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Scary Movies to Watch on Friday the 13th

BY: Carolyn Alterio | Dec 11, 2018

It's Friday the 13th in the month of October—a spooky alignment that has only happened three times in the past 20 years. What better way to celebrate this sinister date than by settling in with a scary movie? We've asked the Groupon Coupons team to share their favorites.

Friday the 13th 

"When my sister babysat me, she usually had her friends over to watch scary movies. The ones that scared me the most were the Friday the 13th films. There was a town near me called Crystal Lake, so naturally I assumed that Jason Voorhees lived around the corner and would eventually kill me. I still don't go to Crystal Lake, or rent out vacation cabins, but I do enjoy these campy movies. Sort of. When the sound is muted and I'm buried under a pile of blankets. And I have my dogs for protection."  —Carolyn A.  

The Blair Witch Project

"First watched this film as a middle schooler, thought it was real and told my mom I was quitting school and going east to find out what really happened."
—Lauren L.  

Pet Sematary

"I was under the (very, very mistaken) impression that this was a children's movie. I only made it about 30 minutes in before the creepy soundtrack and eerie characters got the best of me and I had to turn it off." —Jolene G.  

When A Stranger Calls

"Any realistic horror creeps me out so bad cause this can really happen!!!!!" —Marisa R.  

Green Room

"This horror gem, released in 2016, is a terrifyingly relevant and brutal film about a punk rock band getting trapped at a venue by a bunch of Neo-Nazis. Unlike most horror films, the characters don't make any decisions that feel silly or dumb, and so the tension is SKY-HIGH, and you will be on the edge of your seat the entire time! Plus, Patrick Stewart as a black-hearted Nazi is suuuuper scary."  —Joe R.  

Exorcist 3

  "This film was hypnotic. My favorite part was Brad Dourif's performance as the Gemini Killer. The director (William Peter Blatty) drew on the original film's visual devices and narrative while taking the story in a unique direction. In other words, Exorcist III wasn't just scary: it was funny and felt at times more like a crime drama or a psychological thriller. It really got in my head. (If you haven't seen any of these films, I recommend watching Exorcist I and III only; the second one sucks and isn't necessary to follow the story arc of I and III.)" —Gayle M.  

The Strangers 

"I had a hard time recovering from this one. The plot line is plausible, and the event was a random pick-and-kill at a cabin in the middle of the woods. 'Nuff said." 
—Anne P.  

The Exorcist

"Rather than "favorite", I would say that this is the scary movie that had the greatest impact on my life. I saw The Exorcist when I was around six years old and my sisters were babysitting me. I was completely terrified, and when my mother came home and I looked to her for comfort, she told me that the movie was fictional but "the devil is real". I was not able to sleep in my own bed for at least a year after." —Chris M.  


"A bunch of people wake up in an unfamiliar room with strangers and as they try to get out, they slowly find out they're all creepily connected. And not everyone makes it out alive. It's part Se7en and part Matrix, so it makes my head explode in all the ways I prefer my head to explode."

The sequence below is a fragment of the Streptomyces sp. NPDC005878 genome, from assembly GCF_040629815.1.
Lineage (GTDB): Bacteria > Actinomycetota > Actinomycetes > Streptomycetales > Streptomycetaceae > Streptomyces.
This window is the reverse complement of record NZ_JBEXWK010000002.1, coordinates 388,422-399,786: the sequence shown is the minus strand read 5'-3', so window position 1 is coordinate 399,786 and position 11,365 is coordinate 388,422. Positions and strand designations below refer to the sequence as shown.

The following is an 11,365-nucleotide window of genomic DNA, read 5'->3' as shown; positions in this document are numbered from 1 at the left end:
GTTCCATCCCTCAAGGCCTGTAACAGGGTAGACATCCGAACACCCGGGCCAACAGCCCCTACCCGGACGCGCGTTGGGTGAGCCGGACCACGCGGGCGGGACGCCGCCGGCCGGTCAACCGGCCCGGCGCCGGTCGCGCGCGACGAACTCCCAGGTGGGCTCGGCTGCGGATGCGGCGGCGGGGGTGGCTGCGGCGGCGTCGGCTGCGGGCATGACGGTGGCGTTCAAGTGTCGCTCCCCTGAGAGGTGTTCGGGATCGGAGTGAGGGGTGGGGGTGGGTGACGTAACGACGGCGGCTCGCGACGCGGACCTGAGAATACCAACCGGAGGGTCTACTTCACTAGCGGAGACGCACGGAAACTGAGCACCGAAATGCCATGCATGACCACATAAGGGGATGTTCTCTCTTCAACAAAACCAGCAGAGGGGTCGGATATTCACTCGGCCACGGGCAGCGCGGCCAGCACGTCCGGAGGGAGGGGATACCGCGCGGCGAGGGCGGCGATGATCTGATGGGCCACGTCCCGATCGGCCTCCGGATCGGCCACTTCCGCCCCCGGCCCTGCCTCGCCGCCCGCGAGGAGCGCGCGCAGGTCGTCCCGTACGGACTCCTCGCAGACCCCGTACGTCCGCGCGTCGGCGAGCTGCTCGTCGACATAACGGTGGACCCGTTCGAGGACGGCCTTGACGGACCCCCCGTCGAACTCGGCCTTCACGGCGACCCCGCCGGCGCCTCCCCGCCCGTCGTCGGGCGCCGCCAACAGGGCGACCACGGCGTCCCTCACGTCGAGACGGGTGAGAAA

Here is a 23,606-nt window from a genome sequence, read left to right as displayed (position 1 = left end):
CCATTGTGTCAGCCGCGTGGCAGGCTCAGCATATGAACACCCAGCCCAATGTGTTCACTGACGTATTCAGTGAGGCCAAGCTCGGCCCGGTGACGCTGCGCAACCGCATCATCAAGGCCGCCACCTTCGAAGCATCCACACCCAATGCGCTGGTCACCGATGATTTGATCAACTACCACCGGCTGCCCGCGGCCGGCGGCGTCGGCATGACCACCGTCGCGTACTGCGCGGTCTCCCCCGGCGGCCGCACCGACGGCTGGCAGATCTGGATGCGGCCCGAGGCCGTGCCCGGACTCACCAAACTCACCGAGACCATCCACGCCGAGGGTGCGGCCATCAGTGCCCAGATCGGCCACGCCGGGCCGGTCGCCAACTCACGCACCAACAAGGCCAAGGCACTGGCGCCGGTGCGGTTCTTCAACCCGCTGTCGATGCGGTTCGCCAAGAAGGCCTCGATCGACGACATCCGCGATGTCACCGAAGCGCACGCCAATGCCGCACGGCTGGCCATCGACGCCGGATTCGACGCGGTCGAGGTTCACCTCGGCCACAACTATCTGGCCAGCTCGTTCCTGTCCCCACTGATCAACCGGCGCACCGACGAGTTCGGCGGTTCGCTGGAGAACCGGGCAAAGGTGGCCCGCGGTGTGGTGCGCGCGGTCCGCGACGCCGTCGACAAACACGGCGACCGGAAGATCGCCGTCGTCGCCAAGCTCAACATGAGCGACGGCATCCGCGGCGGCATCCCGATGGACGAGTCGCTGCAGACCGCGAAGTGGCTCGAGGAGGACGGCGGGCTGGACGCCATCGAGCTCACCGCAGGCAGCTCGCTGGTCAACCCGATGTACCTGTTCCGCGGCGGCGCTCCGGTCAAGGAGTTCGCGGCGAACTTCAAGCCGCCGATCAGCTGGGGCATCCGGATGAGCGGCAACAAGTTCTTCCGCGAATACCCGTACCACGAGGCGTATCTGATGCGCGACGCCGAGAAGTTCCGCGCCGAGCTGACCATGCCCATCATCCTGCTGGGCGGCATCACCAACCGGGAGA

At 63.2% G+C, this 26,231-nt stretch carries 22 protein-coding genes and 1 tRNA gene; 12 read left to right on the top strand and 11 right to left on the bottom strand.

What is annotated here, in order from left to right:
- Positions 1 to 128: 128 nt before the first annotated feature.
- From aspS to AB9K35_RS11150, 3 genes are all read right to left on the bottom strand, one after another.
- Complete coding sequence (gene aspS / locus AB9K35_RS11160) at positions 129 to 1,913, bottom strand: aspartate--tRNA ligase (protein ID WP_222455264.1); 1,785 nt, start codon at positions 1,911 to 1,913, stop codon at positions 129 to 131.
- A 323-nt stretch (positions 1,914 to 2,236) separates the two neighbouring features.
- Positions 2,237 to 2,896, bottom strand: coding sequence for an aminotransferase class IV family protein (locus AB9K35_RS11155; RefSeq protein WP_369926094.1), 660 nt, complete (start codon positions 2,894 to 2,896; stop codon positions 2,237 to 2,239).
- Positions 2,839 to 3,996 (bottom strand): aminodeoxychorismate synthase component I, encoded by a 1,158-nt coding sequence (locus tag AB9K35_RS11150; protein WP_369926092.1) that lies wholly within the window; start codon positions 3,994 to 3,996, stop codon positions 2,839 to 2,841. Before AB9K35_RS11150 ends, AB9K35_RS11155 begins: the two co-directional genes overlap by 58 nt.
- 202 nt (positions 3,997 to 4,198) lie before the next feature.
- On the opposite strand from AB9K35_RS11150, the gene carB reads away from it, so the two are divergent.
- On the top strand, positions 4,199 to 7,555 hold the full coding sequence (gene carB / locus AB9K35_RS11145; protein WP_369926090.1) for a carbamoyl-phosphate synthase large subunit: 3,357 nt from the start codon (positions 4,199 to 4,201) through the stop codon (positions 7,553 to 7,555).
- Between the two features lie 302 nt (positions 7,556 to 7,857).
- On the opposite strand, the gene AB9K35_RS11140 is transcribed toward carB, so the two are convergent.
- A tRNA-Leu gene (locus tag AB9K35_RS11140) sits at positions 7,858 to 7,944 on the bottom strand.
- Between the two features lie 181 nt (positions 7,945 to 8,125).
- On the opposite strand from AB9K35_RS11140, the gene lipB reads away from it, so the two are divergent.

—Sandy K.  


"I firmly believe Alien is the scariest movie ever made. A film that plays on the inherent trauma of sex/reproduction? C'MON. Everyone remembers the first time they saw that dinner table scene..." —Joe R.  

Rosemary's Baby

"Rosemary's Baby didn't scare me while I watched it. To be honest, it was kind of boring at first. But that's why I found it so horrifying after the fact. Even if we remove the demonic elements, it's still frightening to watch the slow drip of gas-lighting, manipulation, and abuse slowly fill Rosemary's life. The mundane moments and (seemingly) trivial nature of these infractions lull Rosemary (and the viewer) into a kind of false sense of security. And by the end, we have to confront reality with her. I think it's an excellent film that symbolically shows the evil that women face—and often have to accept—to survive."
—Gayle M.  

Drag Me To Hell

"There's nothing more beautiful than Fall in Michigan—the rich tapestry of colors, freshly pressed cider, and pumpkin patches as far as the eye can see. Which is why it's weird that Michigan also produces some of the most horrifying horror movies around. Sam Raimi—the Michigan State Alum behind cult-classic Evil Dead—brings his signature brand of body horror to Drag Me To Hell. The plot follows a gypsy about to lose her home to foreclosure and a callous banker who lets heartless rules get in the way of her humanity. Naturally, there's a curse involved. It's part metaphor for the 2008 housing crisis, part campy b-movie, and 100% terrifying." —Jeremy S.  

The Haunting (1963)

"A good, classic ghost story without the frou-frou of exaggerated special effects and gore. Black-and-white film helps."
—Anne P.  

It Follows

Made by another Michigan director—David Robert Mitchell—It Follows finds horror in the interplay between the "safety" of the suburbs and imagined dangers of Detroit. You won't find a whole lot of jump scares, and that's what makes It Follows so straight-up creepy. Instead, you get a monster that takes the form of loved ones and neighbors. Then, it walks straight toward you, slowly and forever until it finds you. The movie manages to evoke the claustrophobic nightmare of Night of the Living Dead with one baddie instead of hordes, and it'll give you the heeby-jeebies for weeks. —Jeremy S.
Have a favorite scary movie? Tell us in the comments!